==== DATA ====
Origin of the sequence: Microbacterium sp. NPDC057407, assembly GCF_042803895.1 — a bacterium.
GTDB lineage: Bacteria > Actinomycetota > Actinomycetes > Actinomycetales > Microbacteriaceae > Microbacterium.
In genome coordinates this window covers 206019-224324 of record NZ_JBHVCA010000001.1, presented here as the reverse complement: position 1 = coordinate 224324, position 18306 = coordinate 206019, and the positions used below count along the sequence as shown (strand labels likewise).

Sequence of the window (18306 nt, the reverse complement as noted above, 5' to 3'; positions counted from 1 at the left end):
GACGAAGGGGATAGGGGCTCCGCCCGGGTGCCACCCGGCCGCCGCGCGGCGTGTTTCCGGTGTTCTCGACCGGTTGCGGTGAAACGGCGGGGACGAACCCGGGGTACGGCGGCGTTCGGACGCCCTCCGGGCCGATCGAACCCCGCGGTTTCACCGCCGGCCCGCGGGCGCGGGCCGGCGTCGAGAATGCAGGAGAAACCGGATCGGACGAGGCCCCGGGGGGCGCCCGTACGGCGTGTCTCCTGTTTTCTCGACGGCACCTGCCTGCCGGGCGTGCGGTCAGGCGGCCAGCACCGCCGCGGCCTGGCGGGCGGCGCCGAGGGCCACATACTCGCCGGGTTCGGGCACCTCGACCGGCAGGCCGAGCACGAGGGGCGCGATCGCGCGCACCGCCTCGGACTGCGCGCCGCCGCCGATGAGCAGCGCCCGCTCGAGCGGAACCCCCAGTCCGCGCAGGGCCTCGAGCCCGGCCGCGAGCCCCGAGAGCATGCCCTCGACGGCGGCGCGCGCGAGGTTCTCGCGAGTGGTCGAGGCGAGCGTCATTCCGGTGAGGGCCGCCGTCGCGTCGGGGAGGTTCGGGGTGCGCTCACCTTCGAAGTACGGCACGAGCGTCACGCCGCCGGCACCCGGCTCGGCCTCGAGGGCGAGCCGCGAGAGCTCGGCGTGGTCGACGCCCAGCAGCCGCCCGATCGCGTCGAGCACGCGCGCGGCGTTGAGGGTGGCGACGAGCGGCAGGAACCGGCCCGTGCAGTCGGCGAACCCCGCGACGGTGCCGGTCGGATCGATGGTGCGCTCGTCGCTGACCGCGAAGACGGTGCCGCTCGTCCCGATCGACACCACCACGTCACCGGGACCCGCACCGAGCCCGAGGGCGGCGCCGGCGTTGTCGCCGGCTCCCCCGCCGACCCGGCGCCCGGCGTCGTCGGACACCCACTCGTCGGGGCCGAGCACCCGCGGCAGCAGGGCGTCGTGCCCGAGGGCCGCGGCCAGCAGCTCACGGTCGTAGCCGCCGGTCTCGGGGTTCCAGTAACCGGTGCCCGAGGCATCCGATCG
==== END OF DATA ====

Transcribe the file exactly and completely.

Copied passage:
Origin of the sequence: Microbacterium sp. NPDC057407, assembly GCF_042803895.1 — a bacterium.
GTDB lineage: Bacteria > Actinomycetota > Actinomycetes > Actinomycetales > Microbacteriaceae > Microbacterium.
In genome coordinates this window covers 206019-224324 of record NZ_JBHVCA010000001.1, presented here as the reverse complement: position 1 = coordinate 224324, position 18306 = coordinate 206019, and the positions used below count along the sequence as shown (strand labels likewise).

Sequence of the window (18306 nt, the reverse complement as noted above, 5' to 3'; positions counted from 1 at the left end):
GACGAAGGGGATAGGGGCTCCGCCCGGGTGCCACCCGGCCGCCGCGCGGCGTGTTTCCGGTGTTCTCGACCGGTTGCGGTGAAACGGCGGGGACGAACCCGGGGTACGGCGGCGTTCGGACGCCCTCCGGGCCGATCGAACCCCGCGGTTTCACCGCCGGCCCGCGGGCGCGGGCCGGCGTCGAGAATGCAGGAGAAACCGGATCGGACGAGGCCCCGGGGGGCGCCCGTACGGCGTGTCTCCTGTTTTCTCGACGGCACCTGCCTGCCGGGCGTGCGGTCAGGCGGCCAGCACCGCCGCGGCCTGGCGGGCGGCGCCGAGGGCCACATACTCGCCGGGTTCGGGCACCTCGACCGGCAGGCCGAGCACGAGGGGCGCGATCGCGCGCACCGCCTCGGACTGCGCGCCGCCGCCGATGAGCAGCGCCCGCTCGAGCGGAACCCCCAGTCCGCGCAGGGCCTCGAGCCCGGCCGCGAGCCCCGAGAGCATGCCCTCGACGGCGGCGCGCGCGAGGTTCTCGCGAGTGGTCGAGGCGAGCGTCATTCCGGTGAGGGCCGCCGTCGCGTCGGGGAGGTTCGGGGTGCGCTCACCTTCGAAGTACGGCACGAGCGTCACGCCGCCGGCACCCGGCTCGGCCTCGAGGGCGAGCCGCGAGAGCTCGGCGTGGTCGACGCCCAGCAGCCGCCCGATCGCGTCGAGCACGCGCGCGGCGTTGAGGGTGGCGACGAGCGGCAGGAACCGGCCCGTGCAGTCGGCGAACCCCGCGACGGTGCCGGTCGGATCGATGGTGCGCTCGTCGCTGACCGCGAAGACGGTGCCGCTCGTCCCGATCGACACCACCACGTCACCGGGACCCGCACCGAGCCCGAGGGCGGCGCCGGCGTTGTCGCCGGCTCCCCCGCCGACCCGGCGCCCGGCGTCGTCGGACACCCACTCGTCGGGGCCGAGCACCCGCGGCAGCAGGGCGTCGTGCCCGAGGGCCGCGGCCAGCAGCTCACGGTCGTAGCCGCCGGTCTCGGGGTTCCAGTAACCGGTGCCCGAGGCATCCGATCG